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Tele and Backcountry Ski Wrap — SIA 04

Glenn Plake summed it up best. Following the widely hyped, immensely dull "Great Debate" and holding in hand a modern telemark binding and boot, the notorious fin-haired gonzo alpine skier commented, "You guys got a lot of problems."

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Glenn Plake summed it up best. Following the widely hyped, immensely dull “Great Debate” and holding in hand a modern telemark binding and boot, the notorious fin-haired gonzo alpine skier commented, “You guys got a lot of problems.”

What promised to be an interesting sideshow to SIA — Craig Dostie, publisher of Couloir magazine, and Mike Hattrup, the force behind K2 Telemark, debating whether bindings or boots hinder telemark skiing more — drew a large crowd that soon drifted away. The poor venue and weak beer didn’t help, but the pointlessness of the argument (between two guys who build neither) caused interest to fade.

Dostie’s contention is accurate that bindings which provide adequate control interfere with touring capability. While Hattrup’s demonstration (using four bathroom scales and a skier) that modern plastic boots over-pressure the tip of the rear ski during the turn also rang true. Those in the audience who actually hung around until the end (primarily waiting for the salmon and aquavit at the Norwegian party) generally agreed that it isn’t an either/or answer — it’s both and we need a better boot/binding interface.

The real outcome of the debate was to demonstrate to the alpine world once again that telemark skiing isn’t quite ready for primetime. In fact, at every single booth at SIA (Atomic, Fischer, K2, Rossignol and Volkl), the telemark skis were tucked away in an obscure corner…almost as if they were an embarrassment. While telemark and alpine touring are getting a lot of buzz about growth, and passion, these categories remain the underdogs as far as the alpine companies are concerned.

Identity crisis
A much more entertaining discussion on the future of telemark took place the evening before upstairs at Mandalay Bay. Perhaps it was a Freudian slip from SIA that the sign on the door read “Free Heal Forum” (sic).

The evening was launched with a PowerPoint presentation by Josh “Bones” Murphy, a film maker focused on tele turners, who argued that the word “telemark” has too many negative connotations for newcomers and should be changed to “freeheel skiing.” With a room full of manufacturers, media and rising athletes, this sparked a lively debate that eventually devolved into a shouting match between the most self-important attendees.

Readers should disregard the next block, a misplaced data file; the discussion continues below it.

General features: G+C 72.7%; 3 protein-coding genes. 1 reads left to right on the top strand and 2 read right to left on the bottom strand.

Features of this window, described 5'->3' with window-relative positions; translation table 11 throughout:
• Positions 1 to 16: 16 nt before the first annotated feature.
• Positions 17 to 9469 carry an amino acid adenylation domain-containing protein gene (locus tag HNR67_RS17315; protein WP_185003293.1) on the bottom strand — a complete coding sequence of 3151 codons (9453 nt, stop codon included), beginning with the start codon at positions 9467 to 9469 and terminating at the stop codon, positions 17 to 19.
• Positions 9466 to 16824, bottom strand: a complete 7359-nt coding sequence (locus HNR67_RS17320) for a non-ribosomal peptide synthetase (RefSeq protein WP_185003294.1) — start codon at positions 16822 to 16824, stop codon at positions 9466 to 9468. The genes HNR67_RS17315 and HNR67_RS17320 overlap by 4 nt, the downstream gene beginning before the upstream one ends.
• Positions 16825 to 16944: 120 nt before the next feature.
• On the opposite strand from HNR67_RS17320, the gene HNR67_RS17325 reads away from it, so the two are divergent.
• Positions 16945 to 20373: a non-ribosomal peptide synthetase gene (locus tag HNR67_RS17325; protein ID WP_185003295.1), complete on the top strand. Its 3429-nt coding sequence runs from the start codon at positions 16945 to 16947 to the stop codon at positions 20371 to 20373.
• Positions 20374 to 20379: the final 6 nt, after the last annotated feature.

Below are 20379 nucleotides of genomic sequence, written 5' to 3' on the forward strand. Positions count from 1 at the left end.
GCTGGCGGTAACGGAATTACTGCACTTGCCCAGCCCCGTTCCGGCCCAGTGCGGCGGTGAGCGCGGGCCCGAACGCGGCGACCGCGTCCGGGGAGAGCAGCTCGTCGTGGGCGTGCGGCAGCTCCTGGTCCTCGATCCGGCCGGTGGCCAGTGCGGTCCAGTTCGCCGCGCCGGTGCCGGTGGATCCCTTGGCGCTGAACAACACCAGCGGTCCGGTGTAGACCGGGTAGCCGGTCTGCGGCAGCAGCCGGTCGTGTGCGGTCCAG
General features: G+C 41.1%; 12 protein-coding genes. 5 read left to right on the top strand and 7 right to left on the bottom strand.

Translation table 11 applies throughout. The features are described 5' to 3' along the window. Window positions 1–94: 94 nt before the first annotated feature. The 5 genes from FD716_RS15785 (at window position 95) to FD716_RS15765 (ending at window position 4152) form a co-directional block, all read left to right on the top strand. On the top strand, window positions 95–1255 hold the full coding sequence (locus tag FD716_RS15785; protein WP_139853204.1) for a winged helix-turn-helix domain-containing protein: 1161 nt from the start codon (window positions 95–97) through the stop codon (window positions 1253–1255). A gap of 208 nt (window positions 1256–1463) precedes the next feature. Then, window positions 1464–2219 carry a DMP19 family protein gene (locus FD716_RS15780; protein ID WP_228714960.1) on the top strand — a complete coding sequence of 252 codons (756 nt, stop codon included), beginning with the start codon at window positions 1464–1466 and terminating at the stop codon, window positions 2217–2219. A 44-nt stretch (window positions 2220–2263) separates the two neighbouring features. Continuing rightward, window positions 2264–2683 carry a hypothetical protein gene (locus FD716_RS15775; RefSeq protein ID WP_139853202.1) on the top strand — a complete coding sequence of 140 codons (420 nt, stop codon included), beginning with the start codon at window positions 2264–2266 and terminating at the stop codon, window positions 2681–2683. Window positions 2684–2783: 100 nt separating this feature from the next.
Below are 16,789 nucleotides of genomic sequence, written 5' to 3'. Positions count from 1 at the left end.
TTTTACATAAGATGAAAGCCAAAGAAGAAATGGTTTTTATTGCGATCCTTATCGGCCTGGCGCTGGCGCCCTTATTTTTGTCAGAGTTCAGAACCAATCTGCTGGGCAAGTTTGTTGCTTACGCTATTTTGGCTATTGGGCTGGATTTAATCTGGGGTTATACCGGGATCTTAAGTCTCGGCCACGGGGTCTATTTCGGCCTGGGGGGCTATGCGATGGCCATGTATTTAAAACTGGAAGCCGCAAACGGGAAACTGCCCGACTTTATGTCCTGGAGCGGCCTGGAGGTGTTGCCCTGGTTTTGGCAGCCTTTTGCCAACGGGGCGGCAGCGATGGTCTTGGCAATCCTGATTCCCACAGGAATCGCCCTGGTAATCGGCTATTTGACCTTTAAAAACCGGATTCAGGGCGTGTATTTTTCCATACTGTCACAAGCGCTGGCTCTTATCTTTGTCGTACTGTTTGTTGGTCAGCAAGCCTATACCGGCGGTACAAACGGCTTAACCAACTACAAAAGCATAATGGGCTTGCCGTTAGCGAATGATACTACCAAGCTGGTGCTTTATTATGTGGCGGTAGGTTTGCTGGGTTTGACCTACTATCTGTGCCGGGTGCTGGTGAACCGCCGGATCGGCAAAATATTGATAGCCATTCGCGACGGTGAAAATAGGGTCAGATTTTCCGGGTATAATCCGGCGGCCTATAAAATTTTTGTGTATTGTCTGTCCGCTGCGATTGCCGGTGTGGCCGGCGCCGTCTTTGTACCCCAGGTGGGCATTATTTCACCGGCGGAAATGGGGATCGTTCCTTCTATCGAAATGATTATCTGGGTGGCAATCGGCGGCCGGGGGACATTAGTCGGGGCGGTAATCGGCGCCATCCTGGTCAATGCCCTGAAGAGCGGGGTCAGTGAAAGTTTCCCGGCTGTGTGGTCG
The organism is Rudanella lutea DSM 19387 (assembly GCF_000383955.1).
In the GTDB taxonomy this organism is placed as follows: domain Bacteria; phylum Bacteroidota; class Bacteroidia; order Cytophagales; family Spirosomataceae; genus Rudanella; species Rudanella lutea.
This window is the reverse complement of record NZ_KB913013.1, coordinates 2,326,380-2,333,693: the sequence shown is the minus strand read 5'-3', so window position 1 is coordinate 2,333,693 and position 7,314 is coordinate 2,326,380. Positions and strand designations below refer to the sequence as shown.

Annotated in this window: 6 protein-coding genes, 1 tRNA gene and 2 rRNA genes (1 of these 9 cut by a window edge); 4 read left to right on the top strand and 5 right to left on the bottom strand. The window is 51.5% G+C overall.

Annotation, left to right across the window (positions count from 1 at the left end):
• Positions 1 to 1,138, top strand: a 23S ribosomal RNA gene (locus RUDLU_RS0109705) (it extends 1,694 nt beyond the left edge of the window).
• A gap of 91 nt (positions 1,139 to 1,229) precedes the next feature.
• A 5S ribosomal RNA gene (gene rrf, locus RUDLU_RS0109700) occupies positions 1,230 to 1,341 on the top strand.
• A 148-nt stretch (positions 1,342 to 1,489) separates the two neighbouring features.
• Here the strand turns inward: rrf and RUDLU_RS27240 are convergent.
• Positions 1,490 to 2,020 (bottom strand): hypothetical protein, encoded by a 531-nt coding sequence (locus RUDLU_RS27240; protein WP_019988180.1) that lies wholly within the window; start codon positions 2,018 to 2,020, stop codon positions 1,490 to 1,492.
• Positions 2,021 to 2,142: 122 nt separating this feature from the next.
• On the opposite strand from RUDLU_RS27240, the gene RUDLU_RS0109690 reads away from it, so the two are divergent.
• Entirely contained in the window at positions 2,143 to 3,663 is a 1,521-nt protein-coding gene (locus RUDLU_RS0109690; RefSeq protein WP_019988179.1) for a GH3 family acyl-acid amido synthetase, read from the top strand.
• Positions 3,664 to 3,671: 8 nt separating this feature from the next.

Before things deteriorated, however, a consensus was reached that the tele world could do a better job of presenting itself to the public in general and to youth in particular. A quick look at Backcountry, Couloir/Telemark Skier and various regional magazines reveals remarkably boring advertising. Very few companies are selling the passion and excitement of telemark choosing instead to chest-thump over widgets and gewgaws.

It was evident from the shouting that some NIMBYs would prefer to maintain the status quo or even see backcountry skiing and snowboarding decline in popularity. But growth, whether from ex-alpiners or new blood, means better products and more diversity, not to mention a healthier outdoor and, yes, ski industry.

The women’s market segment is finally being courted properly with a fresh crop of telemark skis, boots and even bindings with appealing colors and graphics. With K2 offering three female-specific skis, and Atomic, Black Diamond and Karhu each offering one, it’s likely more tasteful and inspirational advertising aimed at the Tele Betties will appear next season.

Even our corner of the industry is starting to realize that a stable supply of telemark skiers in the next decade or two depends on bringing in the next generation. Garmont has offered a kids’ telemark boot for several seasons, but few shops had any decent skis. Now, both K2 and Karhu are introducing kids’ tele skis suited to snow parks and freeskiing. The K2 Small World ($219) gives World Piste performance in a reduced size (139 cm and 149 cm) and with a raised tail for the half pipe. Meanwhile, the Karhu Special Agent ($249) is a full-blown twin tip for grommets (123 cm, 133 cm, 143 cm).

This enthusiasm for bringing kids into snow sports has caught on in recent years and is gaining momentum ( The Snow Monsters trend will culminate April 3-4 at Keystone with the first national all-mountain, all-terrain freestyle championship for ages 9 to 13. The “Sports Illustrated for Kids nextXsnow Search” is open to snowboarders, alpine and telemark skiers who rip it up. There are no divisions based on age, sex, equipment or handicap; everyone competes together and best combinations of performance and attitude win spots on the nextXsnow Team. The finals will be broadcast April 11 on NBC and may pump up kids across the nation.

Behind the scene talks at SIA may lead to great things to come. Representatives from the major ski and binding manufacturers met with K2 to discuss ski inserts for mounting bindings. One possible outcome is an AT-telemark hole pattern standard that is based on the existing K2 tele pattern but would have slightly wider holes in the rear to accommodate AT bindings and additional ski inserts to allow fine-tuning position.